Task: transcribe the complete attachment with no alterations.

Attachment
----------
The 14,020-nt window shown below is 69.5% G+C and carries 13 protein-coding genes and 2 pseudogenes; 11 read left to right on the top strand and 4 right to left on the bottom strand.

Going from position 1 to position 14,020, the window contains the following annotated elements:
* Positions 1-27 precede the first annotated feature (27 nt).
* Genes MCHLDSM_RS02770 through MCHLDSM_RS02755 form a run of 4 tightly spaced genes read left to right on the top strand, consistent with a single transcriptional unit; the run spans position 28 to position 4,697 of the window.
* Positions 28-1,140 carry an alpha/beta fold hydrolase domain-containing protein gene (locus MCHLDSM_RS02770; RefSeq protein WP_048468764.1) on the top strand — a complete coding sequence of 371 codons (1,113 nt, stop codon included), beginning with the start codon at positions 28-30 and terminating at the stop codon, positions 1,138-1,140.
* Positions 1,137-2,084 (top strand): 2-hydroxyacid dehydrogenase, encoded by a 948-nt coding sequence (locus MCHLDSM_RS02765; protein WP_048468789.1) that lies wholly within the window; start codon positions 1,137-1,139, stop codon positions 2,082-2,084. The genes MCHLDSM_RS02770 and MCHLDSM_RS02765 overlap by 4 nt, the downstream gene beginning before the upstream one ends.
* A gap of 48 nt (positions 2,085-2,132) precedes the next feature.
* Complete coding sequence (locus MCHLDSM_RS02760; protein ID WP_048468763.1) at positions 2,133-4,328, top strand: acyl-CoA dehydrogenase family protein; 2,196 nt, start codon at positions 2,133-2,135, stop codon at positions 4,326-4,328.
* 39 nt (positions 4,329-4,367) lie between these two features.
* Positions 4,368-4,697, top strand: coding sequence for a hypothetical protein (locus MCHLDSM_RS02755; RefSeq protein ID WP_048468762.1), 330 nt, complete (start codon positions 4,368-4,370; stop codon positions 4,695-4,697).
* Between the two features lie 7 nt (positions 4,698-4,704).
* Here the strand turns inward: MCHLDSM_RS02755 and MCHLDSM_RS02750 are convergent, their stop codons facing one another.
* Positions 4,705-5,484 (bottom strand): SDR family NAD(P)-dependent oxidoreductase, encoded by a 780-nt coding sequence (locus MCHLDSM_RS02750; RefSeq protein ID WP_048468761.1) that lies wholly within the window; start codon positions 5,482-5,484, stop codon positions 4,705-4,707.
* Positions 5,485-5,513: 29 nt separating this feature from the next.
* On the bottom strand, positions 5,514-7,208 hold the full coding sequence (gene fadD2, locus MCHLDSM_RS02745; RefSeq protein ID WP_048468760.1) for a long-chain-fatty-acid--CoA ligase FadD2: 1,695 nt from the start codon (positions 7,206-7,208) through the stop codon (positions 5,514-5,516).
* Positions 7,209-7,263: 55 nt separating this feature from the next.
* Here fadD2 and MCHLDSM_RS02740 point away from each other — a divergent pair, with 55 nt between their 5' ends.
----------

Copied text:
The 14,020-nt window shown below is 69.5% G+C and carries 13 protein-coding genes and 2 pseudogenes; 11 read left to right on the top strand and 4 right to left on the bottom strand.

Going from position 1 to position 14,020, the window contains the following annotated elements:
* Positions 1-27 precede the first annotated feature (27 nt).
* Genes MCHLDSM_RS02770 through MCHLDSM_RS02755 form a run of 4 tightly spaced genes read left to right on the top strand, consistent with a single transcriptional unit; the run spans position 28 to position 4,697 of the window.
* Positions 28-1,140 carry an alpha/beta fold hydrolase domain-containing protein gene (locus MCHLDSM_RS02770; RefSeq protein WP_048468764.1) on the top strand — a complete coding sequence of 371 codons (1,113 nt, stop codon included), beginning with the start codon at positions 28-30 and terminating at the stop codon, positions 1,138-1,140.
* Positions 1,137-2,084 (top strand): 2-hydroxyacid dehydrogenase, encoded by a 948-nt coding sequence (locus MCHLDSM_RS02765; protein WP_048468789.1) that lies wholly within the window; start codon positions 1,137-1,139, stop codon positions 2,082-2,084. The genes MCHLDSM_RS02770 and MCHLDSM_RS02765 overlap by 4 nt, the downstream gene beginning before the upstream one ends.
* A gap of 48 nt (positions 2,085-2,132) precedes the next feature.
* Complete coding sequence (locus MCHLDSM_RS02760; protein ID WP_048468763.1) at positions 2,133-4,328, top strand: acyl-CoA dehydrogenase family protein; 2,196 nt, start codon at positions 2,133-2,135, stop codon at positions 4,326-4,328.
* 39 nt (positions 4,329-4,367) lie between these two features.
* Positions 4,368-4,697, top strand: coding sequence for a hypothetical protein (locus MCHLDSM_RS02755; RefSeq protein ID WP_048468762.1), 330 nt, complete (start codon positions 4,368-4,370; stop codon positions 4,695-4,697).
* Between the two features lie 7 nt (positions 4,698-4,704).
* Here the strand turns inward: MCHLDSM_RS02755 and MCHLDSM_RS02750 are convergent, their stop codons facing one another.
* Positions 4,705-5,484 (bottom strand): SDR family NAD(P)-dependent oxidoreductase, encoded by a 780-nt coding sequence (locus MCHLDSM_RS02750; RefSeq protein ID WP_048468761.1) that lies wholly within the window; start codon positions 5,482-5,484, stop codon positions 4,705-4,707.
* Positions 5,485-5,513: 29 nt separating this feature from the next.
* On the bottom strand, positions 5,514-7,208 hold the full coding sequence (gene fadD2, locus MCHLDSM_RS02745; RefSeq protein ID WP_048468760.1) for a long-chain-fatty-acid--CoA ligase FadD2: 1,695 nt from the start codon (positions 7,206-7,208) through the stop codon (positions 5,514-5,516).
* Positions 7,209-7,263: 55 nt separating this feature from the next.
* Here fadD2 and MCHLDSM_RS02740 point away from each other — a divergent pair, with 55 nt between their 5' ends.